Tuesday, 25 November 2014

Limosa tour to Morocco November 2014

Some photographs from Morocco. Please view earlier entry on the discovery of a Great Knot in Morocco.

Bald Ibis (Geronticus eremita)

Bald Ibis (Geronticus eremita)

Desert Little Owl (Athene noctua glaux)

Audouin's Gull (Larus audouinii)

Scopoli's Shearwater (Calonectris diomedea)

House Bunting (Emberiza sahari)

House Bunting (Emberiza sahari)

Great Shearwater (Puffinus gravis)

Great Shearwater (Puffinus gravis)

Thick-billed Lark (Rhamphocoris clotbey)
Desert Wheatear (Oenanthe deserti)

Wednesday, 12 November 2014

Some recent scarce birds from Norfolk & Suffolk

There has been a run of Desert Wheatears with three in Norfolk & Suffolk this autumn. Plus a few Shrikes and a Hoopoe.
Desert Wheatear (Oenanthe deserti)
at Winterton 8th December 2014

Desert Wheatear (Oenanthe deserti)
at Gorleston-on-Sea November 2014

Steppe Grey Shrike (Lanius pallidirostris) Burnham Norton
Norfolk October 2014

Hoopoe (Upupa epops) Kessingland
Suffolk October 2014
Red-backed Shrike (Lanius collurio) Lowestoft Suffolk October 2014

Monday, 10 November 2014

Limosa Tour to Morocco November 2014

On the recent Limosa Tour to Morocco I found a Great Knot (Calidris tenuirostris) at the Oued Souss on the last day of the tour 8th November 2014. It was associating with Red Knots (Calidris canutus). It was only the second record for Morocco.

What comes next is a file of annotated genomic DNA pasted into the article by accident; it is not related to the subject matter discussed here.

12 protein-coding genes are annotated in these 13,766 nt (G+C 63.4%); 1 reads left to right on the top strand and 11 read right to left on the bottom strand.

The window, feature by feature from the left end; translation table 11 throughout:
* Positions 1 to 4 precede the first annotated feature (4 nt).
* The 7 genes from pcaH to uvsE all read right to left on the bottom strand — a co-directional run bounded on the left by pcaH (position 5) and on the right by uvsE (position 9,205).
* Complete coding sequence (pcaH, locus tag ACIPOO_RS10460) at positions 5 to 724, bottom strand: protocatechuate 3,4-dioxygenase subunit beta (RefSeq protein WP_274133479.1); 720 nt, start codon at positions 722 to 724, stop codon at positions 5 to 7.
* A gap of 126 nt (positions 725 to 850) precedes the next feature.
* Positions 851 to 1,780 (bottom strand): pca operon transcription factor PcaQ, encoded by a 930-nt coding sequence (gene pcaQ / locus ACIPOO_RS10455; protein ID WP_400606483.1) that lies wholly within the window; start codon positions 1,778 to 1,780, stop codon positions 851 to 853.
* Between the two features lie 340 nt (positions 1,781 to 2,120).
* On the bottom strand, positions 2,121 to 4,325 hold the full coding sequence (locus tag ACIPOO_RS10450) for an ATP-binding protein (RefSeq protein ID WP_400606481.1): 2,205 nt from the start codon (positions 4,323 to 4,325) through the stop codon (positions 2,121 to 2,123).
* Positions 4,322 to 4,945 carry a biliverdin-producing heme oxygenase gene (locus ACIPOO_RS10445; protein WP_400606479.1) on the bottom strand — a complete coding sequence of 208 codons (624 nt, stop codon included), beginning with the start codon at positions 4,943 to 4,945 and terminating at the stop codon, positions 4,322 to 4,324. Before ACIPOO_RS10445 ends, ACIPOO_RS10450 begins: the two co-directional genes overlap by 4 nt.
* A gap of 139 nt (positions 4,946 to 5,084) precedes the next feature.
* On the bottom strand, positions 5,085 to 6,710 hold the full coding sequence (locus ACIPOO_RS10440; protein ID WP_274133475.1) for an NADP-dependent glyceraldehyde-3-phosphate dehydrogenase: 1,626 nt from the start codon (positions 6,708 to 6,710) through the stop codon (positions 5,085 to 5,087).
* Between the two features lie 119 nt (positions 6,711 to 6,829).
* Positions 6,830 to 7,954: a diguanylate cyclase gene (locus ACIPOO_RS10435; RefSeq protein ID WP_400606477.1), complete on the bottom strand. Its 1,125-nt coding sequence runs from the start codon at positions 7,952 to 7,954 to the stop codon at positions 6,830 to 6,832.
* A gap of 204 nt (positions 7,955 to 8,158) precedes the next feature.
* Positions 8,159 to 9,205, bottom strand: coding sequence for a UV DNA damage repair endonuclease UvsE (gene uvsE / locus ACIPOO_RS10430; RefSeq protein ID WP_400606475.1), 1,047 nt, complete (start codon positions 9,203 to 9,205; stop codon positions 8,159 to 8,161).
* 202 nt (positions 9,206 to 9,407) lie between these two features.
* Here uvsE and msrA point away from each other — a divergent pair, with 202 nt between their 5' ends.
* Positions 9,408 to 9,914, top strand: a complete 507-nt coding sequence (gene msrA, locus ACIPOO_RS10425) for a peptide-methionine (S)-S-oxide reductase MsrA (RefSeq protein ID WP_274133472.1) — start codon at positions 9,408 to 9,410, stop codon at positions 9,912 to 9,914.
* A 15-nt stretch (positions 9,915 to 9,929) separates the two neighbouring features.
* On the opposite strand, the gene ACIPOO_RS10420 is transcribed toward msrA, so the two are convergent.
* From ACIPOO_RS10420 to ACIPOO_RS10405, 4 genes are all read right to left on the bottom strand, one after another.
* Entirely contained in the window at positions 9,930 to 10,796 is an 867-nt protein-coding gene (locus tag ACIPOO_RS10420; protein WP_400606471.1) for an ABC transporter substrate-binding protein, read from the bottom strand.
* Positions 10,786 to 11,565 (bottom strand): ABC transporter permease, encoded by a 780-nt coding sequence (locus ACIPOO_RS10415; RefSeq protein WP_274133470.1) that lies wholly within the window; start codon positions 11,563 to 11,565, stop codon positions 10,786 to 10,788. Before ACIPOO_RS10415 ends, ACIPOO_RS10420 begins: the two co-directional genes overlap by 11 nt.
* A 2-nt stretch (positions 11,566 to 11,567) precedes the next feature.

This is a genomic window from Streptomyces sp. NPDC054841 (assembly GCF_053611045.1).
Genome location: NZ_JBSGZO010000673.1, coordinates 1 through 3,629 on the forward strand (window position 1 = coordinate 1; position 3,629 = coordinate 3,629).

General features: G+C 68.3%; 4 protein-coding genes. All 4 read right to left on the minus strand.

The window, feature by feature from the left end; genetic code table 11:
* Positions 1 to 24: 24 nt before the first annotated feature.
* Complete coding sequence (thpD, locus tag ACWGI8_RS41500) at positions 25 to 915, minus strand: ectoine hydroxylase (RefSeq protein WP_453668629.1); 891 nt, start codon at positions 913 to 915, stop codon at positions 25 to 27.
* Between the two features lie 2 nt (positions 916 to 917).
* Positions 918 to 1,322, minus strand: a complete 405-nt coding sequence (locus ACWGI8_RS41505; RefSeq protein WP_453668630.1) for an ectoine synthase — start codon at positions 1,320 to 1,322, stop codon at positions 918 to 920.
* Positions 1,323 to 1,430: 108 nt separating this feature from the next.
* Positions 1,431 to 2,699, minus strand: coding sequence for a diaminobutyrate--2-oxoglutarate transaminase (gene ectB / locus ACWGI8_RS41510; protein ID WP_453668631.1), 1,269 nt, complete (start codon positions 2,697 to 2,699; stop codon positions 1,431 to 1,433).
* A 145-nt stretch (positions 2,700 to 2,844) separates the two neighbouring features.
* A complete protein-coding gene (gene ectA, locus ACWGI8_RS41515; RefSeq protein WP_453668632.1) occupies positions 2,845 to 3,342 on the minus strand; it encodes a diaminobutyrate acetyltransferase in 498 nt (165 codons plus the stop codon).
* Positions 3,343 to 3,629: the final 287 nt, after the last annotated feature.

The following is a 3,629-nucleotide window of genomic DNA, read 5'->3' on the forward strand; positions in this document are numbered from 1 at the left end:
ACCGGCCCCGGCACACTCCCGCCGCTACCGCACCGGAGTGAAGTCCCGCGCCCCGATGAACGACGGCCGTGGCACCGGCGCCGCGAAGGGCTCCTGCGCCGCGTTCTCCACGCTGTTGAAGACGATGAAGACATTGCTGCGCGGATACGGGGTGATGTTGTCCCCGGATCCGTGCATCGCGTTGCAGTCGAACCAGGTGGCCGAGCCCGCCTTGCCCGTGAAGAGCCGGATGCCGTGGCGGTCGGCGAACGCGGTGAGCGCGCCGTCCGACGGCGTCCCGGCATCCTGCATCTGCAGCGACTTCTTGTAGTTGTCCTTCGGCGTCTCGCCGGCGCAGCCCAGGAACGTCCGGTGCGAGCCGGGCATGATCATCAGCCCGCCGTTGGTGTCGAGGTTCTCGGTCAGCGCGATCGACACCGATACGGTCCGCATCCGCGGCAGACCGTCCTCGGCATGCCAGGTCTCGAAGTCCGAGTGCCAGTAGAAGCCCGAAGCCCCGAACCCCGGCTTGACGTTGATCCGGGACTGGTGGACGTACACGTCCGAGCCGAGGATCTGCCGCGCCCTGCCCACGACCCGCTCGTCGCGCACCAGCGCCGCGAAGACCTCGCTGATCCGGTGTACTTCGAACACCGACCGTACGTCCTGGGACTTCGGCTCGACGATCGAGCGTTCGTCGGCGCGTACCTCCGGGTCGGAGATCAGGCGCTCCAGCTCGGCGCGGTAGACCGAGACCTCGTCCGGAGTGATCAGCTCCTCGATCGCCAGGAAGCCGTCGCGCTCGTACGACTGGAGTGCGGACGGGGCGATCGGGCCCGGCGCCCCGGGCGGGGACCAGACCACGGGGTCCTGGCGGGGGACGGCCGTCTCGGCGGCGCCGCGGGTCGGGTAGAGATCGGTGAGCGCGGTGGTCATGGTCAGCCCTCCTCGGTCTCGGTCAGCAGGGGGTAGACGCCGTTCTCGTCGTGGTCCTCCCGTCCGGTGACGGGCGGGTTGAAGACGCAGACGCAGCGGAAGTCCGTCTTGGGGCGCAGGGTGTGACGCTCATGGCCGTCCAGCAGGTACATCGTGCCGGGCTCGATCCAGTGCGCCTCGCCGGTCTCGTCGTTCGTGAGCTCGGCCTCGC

The most obvious features that struck me when scanning through the group of Red Knot were the dark breast and large spotted flanks. Although I knew immediately deep down that it was a Great Knot I couldn't quite believe it. They are just so rare in Africa (and Europe). Could it just be an aberrant Knot? Afterall the bird was in fairly poor light and quite distant (aren't they always). However with closer scrutiny the slightly larger size and longer bill were apparent. 

From photographs other features could be seen. The black tail contrasting with the white rump and uppertail coverts in flight, marginally broader wings and the less contrasting dark wingtips in which the primaries only gradually turn black towards the tip. It is thought to be a first winter bird due to the darkness of the mantle and coverts feathers.

Arnoud van den Berg who was also leading the tour quickly got on to the bird and began documenting the sighting including taking some photos of the bird feeding with his telescope that gave far greater magnification than my (and his) telephoto lens. There were nine other birdwatchers in the Limosa tour group and they all saw the bird. 

The bird is second bird from the right on top photo and second from left on the bottom one.